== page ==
Tuesday, September 13, 2011

CNN Legal Contributor: Catholic Clergy Sex Abuses Could Qualify as War Crimes?

Original Article

A war crime? Really?


By Matt Hadro

CNN's legal contributor, and former legal analyst, Sunny Hostin stated Tuesday that the sex abuse cases involving the Catholic clergy could be considered war crimes by the International Criminal Court (ICC).

"I mean this is a war crimes tribunal and that is not to say that perhaps these crimes don't qualify as war crimes because we know that sex crimes and sexual violence do qualify," she maintained. However, she added that most cases seen by the ICC stem from genocide or violence in war-torn countries.

Hostin's statement came during CNN's coverage of the efforts of the Survivors Network of those Abused by Priests (SNAP) to have the pope prosecuted by the ICC for "crimes against humanity."

Both experts hosted by the network acknowledged that the case will probably not even reach the court.

However, Sunny Hostin gave credence to the lawsuit. "I don't think it's a frivolous lawsuit by any stretch of the imagination or a frivolous complaint," Hostin claimed. "I think that it's probably a good move by SNAP."

CNN anchor Randi Kaye asked guest John Allen of the heterodox National Catholic Reporter if the suit "could be a good thing," noting it could bring the whole issue "more to the forefront again."

Allen affirmed that it would be a "long shot" for the case to reach the ICC. He did opine that "it's unquestionably a good thing for the victims and their advocates" that the issue is receiving attention.

A transcript of the segment, which aired on September 13 at 1:24 p.m. EDT, is as follows:

RANDI KAYE: Some victims of priest abuse want the pope prosecuted for crimes against humanity. The Survivors Network of Those Abused by Priests, also called SNAP, claims the pope and other church leaders, quote, "tolerate and enable the systemic and widespread concealing of rape and child sex crimes throughout the world." To support its claim, SNAP has filed more than 20,000 documents with the International Criminal Court in the Netherlands. A Vatican spokesmen tells CNN he's aware of the filing but he has no comment. Last June the pope had this to day about the ongoing abuses.

(Video Clip)

POPE BENEDICT XVI (through translator): We do insistently beg forgiveness from God and from the persons involved, while promising to do everything possible to ensure that such abuse will never occur again. And that --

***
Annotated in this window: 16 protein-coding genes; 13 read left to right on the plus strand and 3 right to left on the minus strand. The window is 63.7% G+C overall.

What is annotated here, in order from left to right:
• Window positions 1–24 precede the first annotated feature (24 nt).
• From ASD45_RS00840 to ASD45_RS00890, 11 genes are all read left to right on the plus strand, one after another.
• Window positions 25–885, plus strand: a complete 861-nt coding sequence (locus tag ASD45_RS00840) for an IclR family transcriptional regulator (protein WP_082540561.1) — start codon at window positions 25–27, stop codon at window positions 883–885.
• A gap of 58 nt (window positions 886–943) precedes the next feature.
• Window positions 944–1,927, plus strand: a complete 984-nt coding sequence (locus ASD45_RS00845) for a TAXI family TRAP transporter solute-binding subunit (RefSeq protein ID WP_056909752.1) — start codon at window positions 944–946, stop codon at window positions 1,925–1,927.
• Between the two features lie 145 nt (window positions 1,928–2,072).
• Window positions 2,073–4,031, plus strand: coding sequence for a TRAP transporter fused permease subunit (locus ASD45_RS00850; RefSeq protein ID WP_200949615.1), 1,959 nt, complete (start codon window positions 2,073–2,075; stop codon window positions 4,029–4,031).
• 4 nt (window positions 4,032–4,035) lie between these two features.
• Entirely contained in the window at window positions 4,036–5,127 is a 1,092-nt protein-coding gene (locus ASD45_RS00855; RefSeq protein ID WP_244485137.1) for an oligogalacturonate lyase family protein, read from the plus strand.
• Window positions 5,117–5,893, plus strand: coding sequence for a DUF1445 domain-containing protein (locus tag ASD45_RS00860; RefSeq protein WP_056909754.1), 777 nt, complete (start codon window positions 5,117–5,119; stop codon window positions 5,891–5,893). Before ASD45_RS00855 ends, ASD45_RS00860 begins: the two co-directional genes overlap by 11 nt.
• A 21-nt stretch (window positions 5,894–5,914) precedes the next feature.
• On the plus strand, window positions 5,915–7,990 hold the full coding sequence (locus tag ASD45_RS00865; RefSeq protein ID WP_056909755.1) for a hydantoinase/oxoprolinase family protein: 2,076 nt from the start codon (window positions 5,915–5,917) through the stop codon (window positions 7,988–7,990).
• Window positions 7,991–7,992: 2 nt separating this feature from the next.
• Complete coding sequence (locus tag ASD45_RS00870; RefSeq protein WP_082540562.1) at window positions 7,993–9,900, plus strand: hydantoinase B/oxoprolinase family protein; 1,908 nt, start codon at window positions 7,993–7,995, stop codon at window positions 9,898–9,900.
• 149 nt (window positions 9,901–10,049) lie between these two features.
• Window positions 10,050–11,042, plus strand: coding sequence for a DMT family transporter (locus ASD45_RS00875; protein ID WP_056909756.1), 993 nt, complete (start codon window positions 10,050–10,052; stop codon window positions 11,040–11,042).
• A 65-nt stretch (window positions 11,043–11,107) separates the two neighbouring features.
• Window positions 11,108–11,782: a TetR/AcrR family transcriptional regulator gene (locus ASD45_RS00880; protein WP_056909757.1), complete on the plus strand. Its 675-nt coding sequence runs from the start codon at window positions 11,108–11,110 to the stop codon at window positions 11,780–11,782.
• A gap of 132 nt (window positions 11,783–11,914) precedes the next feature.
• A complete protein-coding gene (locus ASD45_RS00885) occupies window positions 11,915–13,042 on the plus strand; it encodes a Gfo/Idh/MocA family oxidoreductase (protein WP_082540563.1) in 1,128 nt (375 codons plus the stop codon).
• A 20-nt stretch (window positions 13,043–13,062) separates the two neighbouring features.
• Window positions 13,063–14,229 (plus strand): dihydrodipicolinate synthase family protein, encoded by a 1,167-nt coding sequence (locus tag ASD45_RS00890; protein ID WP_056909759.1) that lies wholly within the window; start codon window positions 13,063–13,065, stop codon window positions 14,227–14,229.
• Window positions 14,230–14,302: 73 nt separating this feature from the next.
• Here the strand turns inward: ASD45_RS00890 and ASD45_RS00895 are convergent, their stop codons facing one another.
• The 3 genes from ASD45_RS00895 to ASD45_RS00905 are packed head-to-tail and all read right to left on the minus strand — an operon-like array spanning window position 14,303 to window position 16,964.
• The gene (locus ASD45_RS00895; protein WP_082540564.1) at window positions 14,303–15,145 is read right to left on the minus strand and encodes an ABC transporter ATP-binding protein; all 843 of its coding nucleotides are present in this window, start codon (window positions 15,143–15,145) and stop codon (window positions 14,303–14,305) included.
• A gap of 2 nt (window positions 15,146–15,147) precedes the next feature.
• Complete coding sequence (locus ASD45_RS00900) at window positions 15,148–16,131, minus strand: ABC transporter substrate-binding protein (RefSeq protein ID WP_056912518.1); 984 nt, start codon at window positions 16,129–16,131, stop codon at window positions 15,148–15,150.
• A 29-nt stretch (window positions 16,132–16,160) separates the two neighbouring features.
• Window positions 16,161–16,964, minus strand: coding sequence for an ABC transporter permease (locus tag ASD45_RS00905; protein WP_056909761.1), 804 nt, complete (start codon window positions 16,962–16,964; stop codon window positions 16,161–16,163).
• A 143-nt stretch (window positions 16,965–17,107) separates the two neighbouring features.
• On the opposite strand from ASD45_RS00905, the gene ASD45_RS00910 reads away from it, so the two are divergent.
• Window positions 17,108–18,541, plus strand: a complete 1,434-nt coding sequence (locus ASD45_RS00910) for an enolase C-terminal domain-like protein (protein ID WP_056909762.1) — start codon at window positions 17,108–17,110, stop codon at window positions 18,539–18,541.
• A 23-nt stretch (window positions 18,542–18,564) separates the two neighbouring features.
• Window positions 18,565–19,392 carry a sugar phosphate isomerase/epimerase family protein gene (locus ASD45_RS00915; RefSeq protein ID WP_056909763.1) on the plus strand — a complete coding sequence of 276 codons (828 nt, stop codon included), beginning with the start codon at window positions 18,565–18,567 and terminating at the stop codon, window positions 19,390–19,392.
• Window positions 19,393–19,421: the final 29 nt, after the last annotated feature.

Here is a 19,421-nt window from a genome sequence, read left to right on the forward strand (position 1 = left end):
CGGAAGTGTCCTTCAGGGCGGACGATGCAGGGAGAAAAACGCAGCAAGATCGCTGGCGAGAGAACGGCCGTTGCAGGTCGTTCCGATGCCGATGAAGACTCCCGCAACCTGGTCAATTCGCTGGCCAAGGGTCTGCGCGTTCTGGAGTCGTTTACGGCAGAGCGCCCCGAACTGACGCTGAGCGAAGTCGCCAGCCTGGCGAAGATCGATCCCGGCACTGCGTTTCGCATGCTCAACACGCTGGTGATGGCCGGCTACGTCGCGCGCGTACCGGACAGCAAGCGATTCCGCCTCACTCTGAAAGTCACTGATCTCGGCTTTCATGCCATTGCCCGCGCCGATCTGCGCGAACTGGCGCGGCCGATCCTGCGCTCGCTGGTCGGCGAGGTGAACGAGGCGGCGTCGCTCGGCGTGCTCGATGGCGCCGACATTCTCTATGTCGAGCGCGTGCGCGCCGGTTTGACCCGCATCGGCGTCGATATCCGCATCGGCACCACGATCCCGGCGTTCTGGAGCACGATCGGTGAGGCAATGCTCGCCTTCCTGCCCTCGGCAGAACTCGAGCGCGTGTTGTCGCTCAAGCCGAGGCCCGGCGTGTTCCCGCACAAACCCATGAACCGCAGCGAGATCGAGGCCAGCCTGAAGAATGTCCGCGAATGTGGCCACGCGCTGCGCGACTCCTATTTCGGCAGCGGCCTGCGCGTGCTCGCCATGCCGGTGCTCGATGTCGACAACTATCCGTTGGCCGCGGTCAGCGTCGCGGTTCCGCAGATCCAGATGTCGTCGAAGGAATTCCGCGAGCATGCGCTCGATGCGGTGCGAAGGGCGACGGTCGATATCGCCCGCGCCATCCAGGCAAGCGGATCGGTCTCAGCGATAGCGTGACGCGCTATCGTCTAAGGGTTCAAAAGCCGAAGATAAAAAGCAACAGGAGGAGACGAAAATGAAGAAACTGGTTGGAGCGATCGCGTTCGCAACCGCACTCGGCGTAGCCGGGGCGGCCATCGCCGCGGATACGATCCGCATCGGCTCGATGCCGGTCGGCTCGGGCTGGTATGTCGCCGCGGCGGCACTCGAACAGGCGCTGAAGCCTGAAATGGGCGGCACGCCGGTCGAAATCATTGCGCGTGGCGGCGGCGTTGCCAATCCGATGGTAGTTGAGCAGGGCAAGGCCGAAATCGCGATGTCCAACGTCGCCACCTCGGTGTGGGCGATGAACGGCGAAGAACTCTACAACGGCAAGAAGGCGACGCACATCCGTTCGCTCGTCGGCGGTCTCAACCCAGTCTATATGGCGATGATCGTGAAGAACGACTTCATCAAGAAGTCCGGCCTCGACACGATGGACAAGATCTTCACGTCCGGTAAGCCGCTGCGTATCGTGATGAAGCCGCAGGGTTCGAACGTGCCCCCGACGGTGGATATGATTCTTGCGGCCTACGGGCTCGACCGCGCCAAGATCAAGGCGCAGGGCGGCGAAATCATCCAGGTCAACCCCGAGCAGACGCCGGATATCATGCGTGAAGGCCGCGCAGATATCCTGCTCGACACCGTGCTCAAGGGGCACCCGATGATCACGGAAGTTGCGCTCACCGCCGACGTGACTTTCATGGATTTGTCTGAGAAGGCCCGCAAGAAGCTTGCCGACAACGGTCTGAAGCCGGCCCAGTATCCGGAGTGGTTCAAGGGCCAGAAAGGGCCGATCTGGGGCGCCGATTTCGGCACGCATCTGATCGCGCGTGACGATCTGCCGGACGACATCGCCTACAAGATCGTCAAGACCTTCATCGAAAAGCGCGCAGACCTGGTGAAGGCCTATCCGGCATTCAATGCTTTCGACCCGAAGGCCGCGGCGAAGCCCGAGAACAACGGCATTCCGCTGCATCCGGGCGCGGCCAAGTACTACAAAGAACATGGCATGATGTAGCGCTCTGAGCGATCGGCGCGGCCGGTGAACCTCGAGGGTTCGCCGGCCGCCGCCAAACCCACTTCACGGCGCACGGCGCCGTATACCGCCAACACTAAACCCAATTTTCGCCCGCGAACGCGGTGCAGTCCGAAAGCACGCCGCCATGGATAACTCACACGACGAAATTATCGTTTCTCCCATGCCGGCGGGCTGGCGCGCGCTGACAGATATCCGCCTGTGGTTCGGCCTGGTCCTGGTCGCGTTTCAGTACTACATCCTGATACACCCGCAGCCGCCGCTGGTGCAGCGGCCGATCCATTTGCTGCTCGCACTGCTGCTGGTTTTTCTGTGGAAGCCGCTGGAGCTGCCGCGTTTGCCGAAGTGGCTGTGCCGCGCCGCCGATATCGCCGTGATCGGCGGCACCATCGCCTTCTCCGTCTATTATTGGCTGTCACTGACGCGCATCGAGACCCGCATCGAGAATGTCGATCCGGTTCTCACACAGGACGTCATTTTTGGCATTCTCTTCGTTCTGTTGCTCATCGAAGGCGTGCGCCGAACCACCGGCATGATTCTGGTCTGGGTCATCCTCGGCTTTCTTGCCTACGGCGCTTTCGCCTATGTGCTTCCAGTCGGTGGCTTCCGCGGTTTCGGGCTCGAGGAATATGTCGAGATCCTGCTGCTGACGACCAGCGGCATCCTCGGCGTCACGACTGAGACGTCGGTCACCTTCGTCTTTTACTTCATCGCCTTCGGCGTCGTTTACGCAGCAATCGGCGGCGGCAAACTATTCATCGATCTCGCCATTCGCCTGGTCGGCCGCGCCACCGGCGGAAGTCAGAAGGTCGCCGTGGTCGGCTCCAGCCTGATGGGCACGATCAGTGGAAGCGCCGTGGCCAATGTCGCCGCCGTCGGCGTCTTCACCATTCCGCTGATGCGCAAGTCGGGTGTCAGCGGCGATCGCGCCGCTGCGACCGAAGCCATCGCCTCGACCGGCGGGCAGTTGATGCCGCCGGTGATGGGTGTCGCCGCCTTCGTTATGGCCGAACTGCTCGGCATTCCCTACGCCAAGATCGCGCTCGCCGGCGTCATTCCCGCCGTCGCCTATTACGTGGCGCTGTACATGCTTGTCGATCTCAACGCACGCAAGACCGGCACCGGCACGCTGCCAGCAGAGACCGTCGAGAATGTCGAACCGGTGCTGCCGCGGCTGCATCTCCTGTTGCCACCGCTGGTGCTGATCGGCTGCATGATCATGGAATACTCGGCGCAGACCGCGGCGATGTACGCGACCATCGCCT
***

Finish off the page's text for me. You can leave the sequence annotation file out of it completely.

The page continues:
(End Video Clip)

KAYE: Now, the pope says that he's doing everything he can to protect children and prevent these abuses, but SNAP still claims that he and other officials are turning a blind eye to the issues at hand. So, is this just a big PR stunt or does the group really have a legitimate case? Here to weigh in, legal contributor from "In Session" on TruTV, Sunny Hostin. Sunny, nice to see you. This is a pretty serious case to talk about with you today. Does SNAP have a real case here?

SUNNY HOSTIN, CNN legal contributor: You know, I think it certainly has a real case. But the question is whether or not it really will even get there. Whether or not the International Criminal Court will even open up an investigation.

I mean this is a war crimes tribunal and that is not to say that perhaps these crimes don't qualify as war crimes because we know that sex crimes and sexual violence do qualify. But the type of crimes that historically are brought before this court are things like the violence in Libya, Randi, that we've seen recently, child soldiers in Darfur, genocide. Things like that. And so this certainly is a bit different.

It's also a court of last jurisdiction, last resort. And so I think in that sense, because a lot of these crimes are being prosecuted in the United States priest by priest, church by church, that sort of lends against having it tried in front of this type of court, an International Criminal Court located in the Netherlands.

So I don't think it's a frivolous lawsuit by any stretch of the imagination or a frivolous complaint, but certainly will it withstand scrutiny by the ICC, I think is going to be pretty difficult.

KAYE: When you hear the pope being accused of crimes against humanity, I mean, can you prosecute the pope? Can you prosecute the Vatican?

HOSTIN: Well, that's the thing. I mean, you know, the Holy See is certainly not a member state of the court. However, they are – you know, there are churches around the world and in those jurisdictions they are sort of members of this court. So it is a stretch.

But the reason they're suing or filing this complaint against the pope is because he was the leader of the Vatican's Congregation for the Doctrine of the Faith and he had responsibility – overall responsibility – for overseeing and prosecuting these abuse cases. And so in that sense, he would be someone that would be subject to suit in front of the ICC. But again, I think it's such a political hot potato, Randi. I think it's unlikely that this will succeed in front of this court.

But it succeeded in the sense that it's brought this issue, once again, in front of the international community. And it's such an important issue. People and children were harmed and continue to be harmed. And so, for that reason alone, I think that it's probably a good move by SNAP.

KAYE: Sunny, hang with us. I want to bring in CNN's Vatican analyst, John Allen, who's also out with a new book, "The Future Church." John, I want to get your take on this case. If it is picked up by the ICC, the International Criminal Court, what could this mean for the pope and what could it mean for the Vatican?

JOHN ALLEN, senior correspondent, National Catholic Reporter: Hey, Randi. Well, I would agree with what Sunny just told you, it's certainly what I've been hearing from international law experts around the world today, which is, it's a long shot that the ICC would touch this. But if that were to happen, it really would be a novelty because while the Vatican has been sued before for its role in the sexual abuse crisis, most prominently in American courts, there's currently a case in federal district court in Oregon that's going on. In each of those cases, it's been able to invoke its sovereign immunity under international law.